No preview · Article · Dec 2015 · American Journal of Medical Genetics Part A
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    • "The absence of extra-vascular defects and the reduced penetrance of the porencephaly strongly suggest that COL4A2 mutations result in a disease of reduced severity and/or affect only a subset of organs compared with COL4A1 mutations. This is supported by data from mouse models and other families (21–23). Moreover, the reduced penetrance implies that in the absence of an extensive family history, familial haemorrhagic stroke caused by COL4A2 mutations might be mistakenly classified as sporadic. "
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    ABSTRACT: Haemorrhagic stroke accounts for approximately 20% of stroke cases and porencephaly is a clinical consequence of perinatal cerebral haemorrhaging. Here we report the identification of a novel dominant G702D mutation in the collagen domain of COL4A2 (collagen IV alpha chain 2) in a family displaying porencephaly with reduced penetrance. COL4A2 is the obligatory protein partner of COL4A1 but in contrast to most COL4A1 mutations, the COL4A2 mutation does not lead to eye or kidney disease. Analysis of dermal biopsies from patient and his unaffected father, who also carries the mutation, revealed that both display basement membrane (BM) defects. Intriguingly, defective collagen IV incorporation into the dermal BM was only observed in the patient and was associated with endoplasmic reticulum (ER) retention of COL4A2 in primary dermal fibroblasts. This intracellular accumulation led to ER-stress, unfolded protein response activation, reduced cell proliferation and increased apoptosis. Interestingly, absence of ER retention of COL4A2 and ER-stress in cells from the unaffected father indicate that accumulation and/or clearance of mutant COL4A2 from the ER may be a critical modifier for disease development. Our analysis also revealed that mutant collagen IV is degraded via the proteasome. Importantly, treatment of patient cells with a chemical chaperone decreased intracellular COL4A2, ER-stress and apoptosis, demonstrating that reducing intracellular collagen accumulation can ameliorate the cellular phenotype of COL4A2 mutations. Importantly, these data highlight that manipulation of chaperone levels, intracellular collagen accumulation and ER-stress are potential therapeutic options for collagen IV diseases including haemorrhagic stroke.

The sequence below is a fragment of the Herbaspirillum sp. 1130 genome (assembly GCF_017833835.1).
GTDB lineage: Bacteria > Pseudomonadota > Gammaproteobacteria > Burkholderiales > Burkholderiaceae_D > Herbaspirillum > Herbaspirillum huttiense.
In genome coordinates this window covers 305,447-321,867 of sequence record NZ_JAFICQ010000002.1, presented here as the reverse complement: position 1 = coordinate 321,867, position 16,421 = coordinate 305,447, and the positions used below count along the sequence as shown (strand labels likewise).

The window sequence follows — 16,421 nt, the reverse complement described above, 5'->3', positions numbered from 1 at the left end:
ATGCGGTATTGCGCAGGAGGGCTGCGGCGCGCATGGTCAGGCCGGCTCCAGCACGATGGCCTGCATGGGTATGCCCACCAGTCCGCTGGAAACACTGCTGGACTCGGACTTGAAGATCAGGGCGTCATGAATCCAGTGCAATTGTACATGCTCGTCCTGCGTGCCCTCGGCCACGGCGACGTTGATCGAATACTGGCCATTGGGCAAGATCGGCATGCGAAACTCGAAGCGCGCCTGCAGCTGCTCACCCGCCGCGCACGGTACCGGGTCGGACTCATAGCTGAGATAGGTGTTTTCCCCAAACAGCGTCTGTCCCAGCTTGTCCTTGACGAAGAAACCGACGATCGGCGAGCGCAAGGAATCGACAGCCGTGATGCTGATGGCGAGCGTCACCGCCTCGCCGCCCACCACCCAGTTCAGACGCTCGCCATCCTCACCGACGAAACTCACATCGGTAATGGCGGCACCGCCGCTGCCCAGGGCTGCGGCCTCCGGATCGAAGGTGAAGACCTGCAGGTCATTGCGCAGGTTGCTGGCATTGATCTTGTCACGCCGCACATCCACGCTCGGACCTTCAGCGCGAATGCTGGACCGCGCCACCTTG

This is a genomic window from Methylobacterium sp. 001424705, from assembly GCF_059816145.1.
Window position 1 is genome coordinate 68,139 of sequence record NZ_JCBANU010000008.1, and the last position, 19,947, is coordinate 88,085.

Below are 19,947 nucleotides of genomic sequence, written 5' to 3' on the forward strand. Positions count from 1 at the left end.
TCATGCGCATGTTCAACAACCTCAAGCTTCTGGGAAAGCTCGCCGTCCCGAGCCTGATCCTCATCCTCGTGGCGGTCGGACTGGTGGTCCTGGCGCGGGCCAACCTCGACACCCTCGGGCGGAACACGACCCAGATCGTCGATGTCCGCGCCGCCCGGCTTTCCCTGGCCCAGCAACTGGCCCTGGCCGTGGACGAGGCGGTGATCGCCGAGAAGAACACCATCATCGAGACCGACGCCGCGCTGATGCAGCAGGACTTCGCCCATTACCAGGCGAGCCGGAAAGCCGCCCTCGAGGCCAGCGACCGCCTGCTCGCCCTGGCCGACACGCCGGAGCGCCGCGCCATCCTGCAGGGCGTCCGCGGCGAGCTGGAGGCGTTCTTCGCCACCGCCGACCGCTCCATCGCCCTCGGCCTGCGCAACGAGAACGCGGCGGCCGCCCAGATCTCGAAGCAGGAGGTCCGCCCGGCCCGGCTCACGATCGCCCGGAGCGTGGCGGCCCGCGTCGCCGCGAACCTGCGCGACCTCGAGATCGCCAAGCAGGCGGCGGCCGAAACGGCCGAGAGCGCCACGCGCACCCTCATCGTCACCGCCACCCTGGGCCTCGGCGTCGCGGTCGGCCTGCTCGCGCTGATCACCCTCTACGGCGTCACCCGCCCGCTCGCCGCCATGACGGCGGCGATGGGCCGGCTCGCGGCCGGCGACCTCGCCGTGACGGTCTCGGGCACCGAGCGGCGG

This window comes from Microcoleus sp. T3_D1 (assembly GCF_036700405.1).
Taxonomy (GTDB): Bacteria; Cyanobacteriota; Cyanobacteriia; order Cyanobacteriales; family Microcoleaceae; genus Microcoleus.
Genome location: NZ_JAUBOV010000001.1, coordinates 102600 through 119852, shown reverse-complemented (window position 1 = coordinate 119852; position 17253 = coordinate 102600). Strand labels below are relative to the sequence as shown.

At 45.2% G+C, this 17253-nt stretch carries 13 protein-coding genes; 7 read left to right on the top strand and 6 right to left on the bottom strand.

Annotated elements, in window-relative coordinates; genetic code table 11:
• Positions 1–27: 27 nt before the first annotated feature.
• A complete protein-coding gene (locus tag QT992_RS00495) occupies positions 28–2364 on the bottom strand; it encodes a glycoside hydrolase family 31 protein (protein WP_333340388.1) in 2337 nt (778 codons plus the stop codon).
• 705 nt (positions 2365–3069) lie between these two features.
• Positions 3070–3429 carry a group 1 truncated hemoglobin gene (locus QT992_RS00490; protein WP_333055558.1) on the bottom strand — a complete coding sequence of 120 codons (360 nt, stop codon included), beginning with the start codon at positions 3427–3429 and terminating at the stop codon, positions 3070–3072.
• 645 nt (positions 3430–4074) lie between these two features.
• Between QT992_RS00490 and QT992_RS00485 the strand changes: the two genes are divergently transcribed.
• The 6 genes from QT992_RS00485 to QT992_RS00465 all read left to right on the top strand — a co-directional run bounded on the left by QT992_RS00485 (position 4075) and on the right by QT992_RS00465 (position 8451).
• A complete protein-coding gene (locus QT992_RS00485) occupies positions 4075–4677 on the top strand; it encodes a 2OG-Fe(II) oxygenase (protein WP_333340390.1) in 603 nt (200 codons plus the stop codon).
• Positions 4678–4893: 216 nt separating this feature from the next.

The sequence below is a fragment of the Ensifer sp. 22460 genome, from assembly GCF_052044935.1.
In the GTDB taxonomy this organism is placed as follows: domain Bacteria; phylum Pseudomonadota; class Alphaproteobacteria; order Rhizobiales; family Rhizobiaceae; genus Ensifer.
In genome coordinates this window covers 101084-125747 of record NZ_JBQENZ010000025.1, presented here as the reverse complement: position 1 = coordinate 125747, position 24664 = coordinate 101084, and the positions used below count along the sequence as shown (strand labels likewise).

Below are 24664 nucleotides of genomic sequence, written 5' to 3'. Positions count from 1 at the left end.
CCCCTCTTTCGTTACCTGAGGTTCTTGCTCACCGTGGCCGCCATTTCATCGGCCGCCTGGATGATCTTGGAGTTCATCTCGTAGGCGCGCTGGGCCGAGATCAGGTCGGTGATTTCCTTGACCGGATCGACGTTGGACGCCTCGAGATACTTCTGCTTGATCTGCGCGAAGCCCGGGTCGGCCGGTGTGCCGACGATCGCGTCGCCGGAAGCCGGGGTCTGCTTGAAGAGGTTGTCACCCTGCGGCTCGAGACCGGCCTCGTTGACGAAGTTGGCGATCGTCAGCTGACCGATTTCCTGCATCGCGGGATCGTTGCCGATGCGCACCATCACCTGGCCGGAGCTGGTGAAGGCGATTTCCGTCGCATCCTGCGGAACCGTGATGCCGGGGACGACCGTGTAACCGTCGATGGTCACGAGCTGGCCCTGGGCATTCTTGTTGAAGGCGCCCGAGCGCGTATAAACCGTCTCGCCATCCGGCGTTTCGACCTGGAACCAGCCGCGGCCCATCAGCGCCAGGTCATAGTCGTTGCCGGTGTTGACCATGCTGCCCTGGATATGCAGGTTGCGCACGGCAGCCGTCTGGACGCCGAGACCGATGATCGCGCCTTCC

Full-text · Article · Sep 2013 · Human Molecular Genetics
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    ABSTRACT: Heterotrimers composed of collagen type IV alpha 1 (COL4A1) and alpha 2 (COL4A2) constitute one of the most abundant components of nearly all basement membranes. Accordingly, mutations in COL4A1 or COL4A2 are pleiotropic and contribute to a broad spectrum of disorders, including myopathy, glaucoma and hemorrhagic stroke. Here, we summarize the contributions of COL4A1 and COL4A2 mutations in human disease, integrate knowledge gained from model organisms and evaluate the implications for pathogenic mechanisms and therapeutic approaches.
    Full-text · Article · Aug 2012 · Human Molecular Genetics